2nd-half push helps Maryland to win over Virginia Tech

2nd-half push helps Maryland to win over Virginia Tech
March 4, 2014, 10:00 pm
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COLLEGE PARK--Regardless of where Maryland ends up playing in the postseason, it couldn’t afford a loss at home to a team that is 2-14 in ACC play.

After a slow start in the first half, Maryland put together 20 solid minutes of basketball in the second half, turning a one-point halftime deficit into a 17-point victory, 64-47, over Virginia Tech on Tuesday night at Comcast Center.

Jake Layman bounced back from a poor shooting performance against Clemson on Sunday to lead Maryland in scoring on Tuesday, scoring 13 points on 4-of-10 shooting and grabbing five rebounds.

Dez Wells added 11 points, including a thunderous slam on the break in the second half, and Seth Allen had eight and five assists.

Read more below.


Maryland 64, Virginia Tech 47





Sophomore forward Charles Mitchell did not return to the floor with his Terrapin teammates when Maryland emerged from the tunnel for the second half.

After scoring four points and grabbing two rebounds in the first half, both he and special assistant Juan Dixon were not on the bench for the final 20 minutes.

He returned to the bench along with Dixon part of the way through the second half. He participated in the team huddle and wore his warmup top while sitting at the end of the bench.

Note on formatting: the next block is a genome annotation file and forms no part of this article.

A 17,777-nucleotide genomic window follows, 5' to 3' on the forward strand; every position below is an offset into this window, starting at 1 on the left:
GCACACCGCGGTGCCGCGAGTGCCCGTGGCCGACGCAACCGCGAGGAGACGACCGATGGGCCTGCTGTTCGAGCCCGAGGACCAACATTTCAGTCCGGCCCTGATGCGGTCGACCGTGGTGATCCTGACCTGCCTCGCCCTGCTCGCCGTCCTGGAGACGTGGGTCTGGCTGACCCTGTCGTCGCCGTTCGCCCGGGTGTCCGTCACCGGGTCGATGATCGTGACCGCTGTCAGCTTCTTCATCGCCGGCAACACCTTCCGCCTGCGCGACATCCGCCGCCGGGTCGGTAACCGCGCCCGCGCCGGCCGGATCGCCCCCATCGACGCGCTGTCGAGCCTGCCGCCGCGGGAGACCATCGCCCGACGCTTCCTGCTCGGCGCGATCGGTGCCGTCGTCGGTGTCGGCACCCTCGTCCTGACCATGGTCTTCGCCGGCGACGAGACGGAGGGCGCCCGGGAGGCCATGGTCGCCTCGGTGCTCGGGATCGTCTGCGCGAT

More updates on his status will be provided as it becomes available.


A three-point barrage coming out of the game in the second half helped Maryland to push its lead to 12 points with 12:44 to play. During a 15-point stretch over the course of 3:29, Jake Layman hit two threes, Nick Faust made two more, and Seth Allen added one for good measure.

The shooting would cool off, but the early push made the difference.


Though they did not rebound well, Maryland had one of its most efficient games of the season when it came to not turning over the basketball. The Terrapins turned it over just five times while forcing 17 Hokie turnovers. That big margin was the equalizer considering the issue below.


Their first-half shooting percentage wasn’t as bad as it was on Sunday vs. Clemson. They turned the ball over just two times. But why did they trail by one at the break? A lack of rebounding. A bad one.

The Terrapins were outrebounded by 10 through 20 minutes of game play, including eight Hokie offensive rebounds that translated into 10 second-chance points. That negated the fact that they had (+5) mark in turnovers and led 7-0 in fastbreak points.

Maryland finished (-10) in rebounding margin and allowed 19 second-chance points.


Turgeon said earlier in the week that, to this point in the season, he has been unable to play around with a lineup combination that has Roddy Peters and Seth Allen on the floor at the same time. The idea is to have Allen at the two-guard spot and Peters at the point, thus freeing Allen to score without being burdened with having to distribute.

There were mixed results, with Peters having some trouble driving at times. Allen’s eight points meant Layman and others were the offensive focal points.

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